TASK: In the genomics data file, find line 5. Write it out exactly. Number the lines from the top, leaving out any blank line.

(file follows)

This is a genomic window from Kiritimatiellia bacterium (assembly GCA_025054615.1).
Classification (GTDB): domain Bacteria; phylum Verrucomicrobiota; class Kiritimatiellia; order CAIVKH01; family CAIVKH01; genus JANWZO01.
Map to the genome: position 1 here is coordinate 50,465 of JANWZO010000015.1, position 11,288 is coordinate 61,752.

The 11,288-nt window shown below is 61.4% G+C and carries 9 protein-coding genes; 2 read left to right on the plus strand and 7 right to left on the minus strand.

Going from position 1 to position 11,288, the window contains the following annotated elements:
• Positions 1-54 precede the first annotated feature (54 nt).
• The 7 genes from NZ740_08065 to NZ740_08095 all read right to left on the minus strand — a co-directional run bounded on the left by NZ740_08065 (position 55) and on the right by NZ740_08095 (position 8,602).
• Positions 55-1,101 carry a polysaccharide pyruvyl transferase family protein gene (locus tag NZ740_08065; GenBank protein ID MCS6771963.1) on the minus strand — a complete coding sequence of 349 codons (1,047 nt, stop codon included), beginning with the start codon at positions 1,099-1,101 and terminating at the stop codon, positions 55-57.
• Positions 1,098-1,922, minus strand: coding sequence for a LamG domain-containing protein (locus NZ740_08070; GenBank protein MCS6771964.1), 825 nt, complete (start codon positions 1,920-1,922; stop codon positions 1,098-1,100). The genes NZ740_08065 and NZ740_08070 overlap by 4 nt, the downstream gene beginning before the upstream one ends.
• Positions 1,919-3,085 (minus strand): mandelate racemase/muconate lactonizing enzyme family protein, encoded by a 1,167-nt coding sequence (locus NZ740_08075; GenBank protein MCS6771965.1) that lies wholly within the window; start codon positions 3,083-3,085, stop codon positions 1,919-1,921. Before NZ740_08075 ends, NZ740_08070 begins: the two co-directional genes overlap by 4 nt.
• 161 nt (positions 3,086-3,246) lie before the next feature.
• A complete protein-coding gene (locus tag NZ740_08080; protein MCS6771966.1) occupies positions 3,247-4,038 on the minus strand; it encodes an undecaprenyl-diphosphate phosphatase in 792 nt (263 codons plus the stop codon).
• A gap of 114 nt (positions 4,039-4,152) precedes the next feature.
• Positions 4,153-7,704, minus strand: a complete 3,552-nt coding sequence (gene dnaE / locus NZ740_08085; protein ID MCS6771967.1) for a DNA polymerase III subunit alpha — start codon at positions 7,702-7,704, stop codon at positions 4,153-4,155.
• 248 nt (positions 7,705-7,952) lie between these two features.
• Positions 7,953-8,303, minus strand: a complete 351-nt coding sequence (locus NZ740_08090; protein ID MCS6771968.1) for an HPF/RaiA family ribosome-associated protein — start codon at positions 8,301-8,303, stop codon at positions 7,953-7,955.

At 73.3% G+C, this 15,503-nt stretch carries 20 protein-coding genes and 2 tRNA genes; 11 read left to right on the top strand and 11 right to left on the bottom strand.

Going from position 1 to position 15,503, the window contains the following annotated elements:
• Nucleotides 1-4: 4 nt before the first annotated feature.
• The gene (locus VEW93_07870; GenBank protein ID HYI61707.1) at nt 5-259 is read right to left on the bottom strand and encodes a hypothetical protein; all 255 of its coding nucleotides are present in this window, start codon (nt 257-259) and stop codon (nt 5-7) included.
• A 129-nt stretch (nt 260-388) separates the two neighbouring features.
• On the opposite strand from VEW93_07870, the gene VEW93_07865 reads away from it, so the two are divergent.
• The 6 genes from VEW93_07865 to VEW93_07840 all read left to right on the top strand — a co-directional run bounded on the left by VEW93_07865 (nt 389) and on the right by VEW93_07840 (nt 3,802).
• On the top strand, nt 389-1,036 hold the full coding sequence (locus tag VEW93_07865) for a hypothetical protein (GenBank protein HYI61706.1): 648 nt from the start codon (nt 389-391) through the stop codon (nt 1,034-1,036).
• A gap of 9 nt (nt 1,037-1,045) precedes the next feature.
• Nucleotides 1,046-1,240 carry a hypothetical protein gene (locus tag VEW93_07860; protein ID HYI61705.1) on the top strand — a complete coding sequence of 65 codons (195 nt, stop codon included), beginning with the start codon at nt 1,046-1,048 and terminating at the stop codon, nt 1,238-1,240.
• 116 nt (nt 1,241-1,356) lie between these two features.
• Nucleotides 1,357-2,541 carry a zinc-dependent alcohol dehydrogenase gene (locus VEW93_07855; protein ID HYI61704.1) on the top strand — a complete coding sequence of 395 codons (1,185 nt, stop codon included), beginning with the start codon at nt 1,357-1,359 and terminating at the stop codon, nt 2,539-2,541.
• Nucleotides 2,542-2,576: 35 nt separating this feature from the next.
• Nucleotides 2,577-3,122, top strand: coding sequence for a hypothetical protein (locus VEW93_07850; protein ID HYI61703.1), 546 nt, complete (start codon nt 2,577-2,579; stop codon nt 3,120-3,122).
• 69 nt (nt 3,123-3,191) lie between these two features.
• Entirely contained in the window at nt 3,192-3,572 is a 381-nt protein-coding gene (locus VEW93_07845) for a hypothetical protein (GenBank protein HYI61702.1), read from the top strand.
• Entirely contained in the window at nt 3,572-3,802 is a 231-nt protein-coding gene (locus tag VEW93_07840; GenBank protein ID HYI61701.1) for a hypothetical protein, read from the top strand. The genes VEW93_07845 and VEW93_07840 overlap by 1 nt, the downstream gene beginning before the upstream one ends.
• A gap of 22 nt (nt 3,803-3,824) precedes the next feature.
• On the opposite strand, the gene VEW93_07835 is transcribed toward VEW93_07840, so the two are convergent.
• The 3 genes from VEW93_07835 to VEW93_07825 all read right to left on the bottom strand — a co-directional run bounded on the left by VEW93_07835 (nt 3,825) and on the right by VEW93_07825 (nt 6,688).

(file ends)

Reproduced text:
Going from position 1 to position 11,288, the window contains the following annotated elements: